new-york

Sam Francis

Gagosian Gallery

Sam Francis is one of those famous but not so famous artists of the ’50s and ’60s; he might merit one or two passing slides in a lecture course on postwar American art, but he’s hardly a likely subject for an essay question on the final exam. Comfortable neither in the Abstract Expressionist nor in the postpainterly camps, Francis’ work doesn’t offer much to get worked up over; there are no ideologies to contest or defend, save that which would affirm the value of unadulterated painterly free play. Otiose and complacent, his painterly distensions relax on the wall. The effect is kind of nice, like Matisse on valium.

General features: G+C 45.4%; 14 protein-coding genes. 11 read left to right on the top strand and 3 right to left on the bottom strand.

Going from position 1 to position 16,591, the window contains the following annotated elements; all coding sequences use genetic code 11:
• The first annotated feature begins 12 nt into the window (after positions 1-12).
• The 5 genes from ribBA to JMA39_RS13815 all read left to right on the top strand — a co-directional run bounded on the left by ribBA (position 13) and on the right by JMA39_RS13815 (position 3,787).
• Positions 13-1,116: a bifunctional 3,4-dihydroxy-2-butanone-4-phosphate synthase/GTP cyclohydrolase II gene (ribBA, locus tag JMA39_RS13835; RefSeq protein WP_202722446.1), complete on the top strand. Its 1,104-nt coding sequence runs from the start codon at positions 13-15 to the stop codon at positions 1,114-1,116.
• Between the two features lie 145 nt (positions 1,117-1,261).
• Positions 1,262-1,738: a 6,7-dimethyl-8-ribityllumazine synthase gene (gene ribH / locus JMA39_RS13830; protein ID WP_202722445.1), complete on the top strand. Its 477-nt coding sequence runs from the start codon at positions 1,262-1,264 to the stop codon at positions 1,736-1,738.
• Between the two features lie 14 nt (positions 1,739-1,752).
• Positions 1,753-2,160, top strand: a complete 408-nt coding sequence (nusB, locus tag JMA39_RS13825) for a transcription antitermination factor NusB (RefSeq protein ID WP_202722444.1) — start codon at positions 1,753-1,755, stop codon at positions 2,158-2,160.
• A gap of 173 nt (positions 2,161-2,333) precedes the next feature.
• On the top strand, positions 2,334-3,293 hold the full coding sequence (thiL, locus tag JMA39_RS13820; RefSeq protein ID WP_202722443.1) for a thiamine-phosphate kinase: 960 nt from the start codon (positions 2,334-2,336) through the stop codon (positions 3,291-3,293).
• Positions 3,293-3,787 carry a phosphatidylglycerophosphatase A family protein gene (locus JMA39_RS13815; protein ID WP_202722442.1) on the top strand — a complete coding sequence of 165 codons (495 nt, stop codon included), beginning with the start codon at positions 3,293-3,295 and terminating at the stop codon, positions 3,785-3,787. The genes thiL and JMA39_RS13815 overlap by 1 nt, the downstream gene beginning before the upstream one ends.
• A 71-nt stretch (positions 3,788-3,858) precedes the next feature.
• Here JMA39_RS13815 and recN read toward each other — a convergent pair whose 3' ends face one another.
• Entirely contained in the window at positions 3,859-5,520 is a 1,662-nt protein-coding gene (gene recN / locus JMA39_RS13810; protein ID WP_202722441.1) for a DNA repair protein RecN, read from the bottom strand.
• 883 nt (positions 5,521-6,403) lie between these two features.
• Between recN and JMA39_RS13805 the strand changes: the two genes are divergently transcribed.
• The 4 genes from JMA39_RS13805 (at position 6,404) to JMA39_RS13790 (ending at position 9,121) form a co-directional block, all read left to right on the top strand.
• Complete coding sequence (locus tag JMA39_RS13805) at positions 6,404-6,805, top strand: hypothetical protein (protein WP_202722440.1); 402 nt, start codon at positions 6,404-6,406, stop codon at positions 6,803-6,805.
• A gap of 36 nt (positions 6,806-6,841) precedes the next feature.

Historicizing categories can be deceptive, but these paintings—rather amusingly titled the “Blue Balls” series—confirm an impression of Francis as a liminal or transitional painter. Particularly fond of combining brushy gestural effects and haphazard splattering with dematerialized

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